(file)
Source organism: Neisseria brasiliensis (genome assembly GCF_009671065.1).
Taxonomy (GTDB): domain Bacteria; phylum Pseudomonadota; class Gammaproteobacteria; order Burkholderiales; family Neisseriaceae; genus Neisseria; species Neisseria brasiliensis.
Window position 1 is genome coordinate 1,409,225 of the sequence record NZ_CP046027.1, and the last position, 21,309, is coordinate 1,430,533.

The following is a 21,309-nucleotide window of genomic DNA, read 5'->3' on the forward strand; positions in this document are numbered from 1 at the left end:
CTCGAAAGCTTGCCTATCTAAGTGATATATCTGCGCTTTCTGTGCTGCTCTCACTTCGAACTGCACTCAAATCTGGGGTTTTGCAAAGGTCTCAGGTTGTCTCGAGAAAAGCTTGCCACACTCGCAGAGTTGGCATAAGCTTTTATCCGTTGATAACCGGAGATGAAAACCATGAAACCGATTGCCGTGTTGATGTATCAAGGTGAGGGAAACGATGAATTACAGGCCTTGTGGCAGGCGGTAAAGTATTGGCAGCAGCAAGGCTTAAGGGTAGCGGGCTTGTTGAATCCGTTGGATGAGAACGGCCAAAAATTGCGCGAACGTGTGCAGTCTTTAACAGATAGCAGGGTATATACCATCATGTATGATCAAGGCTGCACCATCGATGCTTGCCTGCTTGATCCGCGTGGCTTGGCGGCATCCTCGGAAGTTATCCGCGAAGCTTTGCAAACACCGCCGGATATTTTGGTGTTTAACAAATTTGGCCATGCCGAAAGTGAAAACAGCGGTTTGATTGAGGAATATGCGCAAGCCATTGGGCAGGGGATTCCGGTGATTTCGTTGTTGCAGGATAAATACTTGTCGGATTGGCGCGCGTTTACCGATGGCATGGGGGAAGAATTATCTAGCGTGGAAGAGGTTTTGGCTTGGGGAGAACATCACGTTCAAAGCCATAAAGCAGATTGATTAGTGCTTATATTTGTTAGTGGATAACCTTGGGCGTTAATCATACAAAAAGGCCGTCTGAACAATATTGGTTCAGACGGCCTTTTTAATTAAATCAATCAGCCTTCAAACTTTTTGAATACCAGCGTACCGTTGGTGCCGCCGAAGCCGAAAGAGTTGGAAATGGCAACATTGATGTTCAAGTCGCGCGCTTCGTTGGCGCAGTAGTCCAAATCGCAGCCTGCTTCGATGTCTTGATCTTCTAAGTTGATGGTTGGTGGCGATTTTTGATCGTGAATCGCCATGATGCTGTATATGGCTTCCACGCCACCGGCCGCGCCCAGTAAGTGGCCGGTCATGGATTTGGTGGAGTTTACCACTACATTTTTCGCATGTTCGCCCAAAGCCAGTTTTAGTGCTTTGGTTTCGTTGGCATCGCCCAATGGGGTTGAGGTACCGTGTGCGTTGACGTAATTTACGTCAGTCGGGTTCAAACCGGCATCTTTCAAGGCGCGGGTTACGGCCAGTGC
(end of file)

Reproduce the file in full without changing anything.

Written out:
Source organism: Neisseria brasiliensis (genome assembly GCF_009671065.1).
Taxonomy (GTDB): domain Bacteria; phylum Pseudomonadota; class Gammaproteobacteria; order Burkholderiales; family Neisseriaceae; genus Neisseria; species Neisseria brasiliensis.
Window position 1 is genome coordinate 1,409,225 of the sequence record NZ_CP046027.1, and the last position, 21,309, is coordinate 1,430,533.

The following is a 21,309-nucleotide window of genomic DNA, read 5'->3' on the forward strand; positions in this document are numbered from 1 at the left end:
CTCGAAAGCTTGCCTATCTAAGTGATATATCTGCGCTTTCTGTGCTGCTCTCACTTCGAACTGCACTCAAATCTGGGGTTTTGCAAAGGTCTCAGGTTGTCTCGAGAAAAGCTTGCCACACTCGCAGAGTTGGCATAAGCTTTTATCCGTTGATAACCGGAGATGAAAACCATGAAACCGATTGCCGTGTTGATGTATCAAGGTGAGGGAAACGATGAATTACAGGCCTTGTGGCAGGCGGTAAAGTATTGGCAGCAGCAAGGCTTAAGGGTAGCGGGCTTGTTGAATCCGTTGGATGAGAACGGCCAAAAATTGCGCGAACGTGTGCAGTCTTTAACAGATAGCAGGGTATATACCATCATGTATGATCAAGGCTGCACCATCGATGCTTGCCTGCTTGATCCGCGTGGCTTGGCGGCATCCTCGGAAGTTATCCGCGAAGCTTTGCAAACACCGCCGGATATTTTGGTGTTTAACAAATTTGGCCATGCCGAAAGTGAAAACAGCGGTTTGATTGAGGAATATGCGCAAGCCATTGGGCAGGGGATTCCGGTGATTTCGTTGTTGCAGGATAAATACTTGTCGGATTGGCGCGCGTTTACCGATGGCATGGGGGAAGAATTATCTAGCGTGGAAGAGGTTTTGGCTTGGGGAGAACATCACGTTCAAAGCCATAAAGCAGATTGATTAGTGCTTATATTTGTTAGTGGATAACCTTGGGCGTTAATCATACAAAAAGGCCGTCTGAACAATATTGGTTCAGACGGCCTTTTTAATTAAATCAATCAGCCTTCAAACTTTTTGAATACCAGCGTACCGTTGGTGCCGCCGAAGCCGAAAGAGTTGGAAATGGCAACATTGATGTTCAAGTCGCGCGCTTCGTTGGCGCAGTAGTCCAAATCGCAGCCTGCTTCGATGTCTTGATCTTCTAAGTTGATGGTTGGTGGCGATTTTTGATCGTGAATCGCCATGATGCTGTATATGGCTTCCACGCCACCGGCCGCGCCCAGTAAGTGGCCGGTCATGGATTTGGTGGAGTTTACCACTACATTTTTCGCATGTTCGCCCAAAGCCAGTTTTAGTGCTTTGGTTTCGTTGGCATCGCCCAATGGGGTTGAGGTACCGTGTGCGTTGACGTAATTTACGTCAGTCGGGTTCAAACCGGCATCTTTCAAGGCGCGGGTTACGGCCAGTGC